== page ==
I am always wandering around the web, exploring, digging for information, and learning; yeah we will call it learning. If you know me, you know I am not particularly a religious person either, sure I believe in God but I do not really care for an established church. In my observations, modern churches are usually nothing more than a social organization that gives people a place to gather. In many cases the churches and people therein, are nothing more that hypocritical folks who think they know better than someone else. Not all mind you, but many, and that has turned me away more times than not. First and for most, for anyone to claim they know the right way to a higher being, in my opinion is rather arrogant and a complete jump in, well, faith. One thing to add, because it has relevance to the next paragraphs, is that I have never understood how people around the world accept Christianity. I mean, can you trace your family back to Israel? I doubt it. Odds are your family can be traced back to Europe or Africa. So why do you accept a God who may or may not be the creation of some people from the middle of nowhere in the Middle East? If a guy from the Middle East was to tell you that you needed to live a certain way today, you would laugh him off, but here we are, millions of us, worshiping a god whose origins come people you are not connected to in anyway.
Anywho. Not why I came today. I stumbled upon this religion called Asatru today and started reading around their website, they make some interesting points. Remember that my family can be traced back to Scotland, this helps, trust me.
Perhaps the best way to understand Asatru is to compare it with the more familiar American Indian spirituality. Both are tribal. Both honor the ancestors and both have much to teach us about our connection with the natural world around us. Both offer a noble set of values. Most relevant to the point we are trying to make, the Germanic Way and the Way of the American Indian are both native religions – the indigenous religions of specific peoples…..What is truly strange is to adopt a religion that began in another part of the globe, among people who were not our ancestors!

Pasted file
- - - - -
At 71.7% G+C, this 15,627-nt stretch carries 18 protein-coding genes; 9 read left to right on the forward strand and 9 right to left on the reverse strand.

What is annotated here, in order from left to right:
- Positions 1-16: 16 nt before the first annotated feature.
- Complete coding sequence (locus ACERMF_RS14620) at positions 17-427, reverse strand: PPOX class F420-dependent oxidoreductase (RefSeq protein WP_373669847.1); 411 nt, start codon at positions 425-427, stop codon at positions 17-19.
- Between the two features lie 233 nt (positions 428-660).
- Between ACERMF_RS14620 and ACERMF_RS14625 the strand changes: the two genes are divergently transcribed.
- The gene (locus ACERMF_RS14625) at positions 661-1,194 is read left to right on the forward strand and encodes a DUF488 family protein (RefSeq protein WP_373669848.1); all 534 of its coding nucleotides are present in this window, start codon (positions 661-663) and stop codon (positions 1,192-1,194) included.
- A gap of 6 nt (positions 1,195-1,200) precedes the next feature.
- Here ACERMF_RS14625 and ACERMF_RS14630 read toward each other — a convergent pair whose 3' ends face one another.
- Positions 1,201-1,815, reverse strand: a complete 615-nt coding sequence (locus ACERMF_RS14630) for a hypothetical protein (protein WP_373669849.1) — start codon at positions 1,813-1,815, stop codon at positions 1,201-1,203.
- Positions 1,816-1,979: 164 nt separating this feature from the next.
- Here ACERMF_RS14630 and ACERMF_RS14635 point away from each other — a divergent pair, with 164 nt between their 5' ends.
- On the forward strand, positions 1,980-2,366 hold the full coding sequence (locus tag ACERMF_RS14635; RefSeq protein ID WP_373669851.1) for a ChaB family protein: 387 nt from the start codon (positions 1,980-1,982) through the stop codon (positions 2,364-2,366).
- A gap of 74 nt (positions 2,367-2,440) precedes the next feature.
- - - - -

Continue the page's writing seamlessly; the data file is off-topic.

The above quote from this page, they make the point that we as a society accept ‘native’ Indian beliefs, those that are emerging out of Africa, yet when people bring up the ancient religions of OUR VERY OWN ANCESTERS we consider them a cult, witches, etc. I think this comes directly from middle to late Middle Ages efforts of the Catholic Church to brandish people who followed similar beliefs as heretics and witches, they even took them to the stake. So this could merely be some manner of hold over belief that has been passed down. I am sure if I told my grandmother I was a Wiccan now she would immediately ask if I was a witch or if I was a Satan worshipper. I think it is a natural reaction the Church has been very good at promoting since around the 1500s. I have to say I agree with them. I have never been to Israel and until the US Army deployed me to Iraq, I had never crossed paths with anyone who walked in the Bible (I have been to a well that Mary supposedly drank from and crossed the paths that numerous people in the Bible walked, locations they visited). So what is my connection to them?
I really wonder about this. I think if you asked most of us if we felt a connection to the people in the past, most would say something to the effect “M family comes from______(fill in a European country)” and yet when asked about their religion, they claim ancestry with a religion that has absolutely nothing to do with where they people come from at all. To top it off, they are comfortable with it.
In short, Asatru is not some strange cult, nor something we have taken up casually, nor a historical hobby group. It is a native religion of a large and important part of the Earth’s population – the peoples of Europe. As such, it deserves respect just like the religion of the Indian peoples, the African nations, or any other group on Earth.
I have to say, these guys make some compelling and interesting points. Plus, I always thought Thor was a badasses.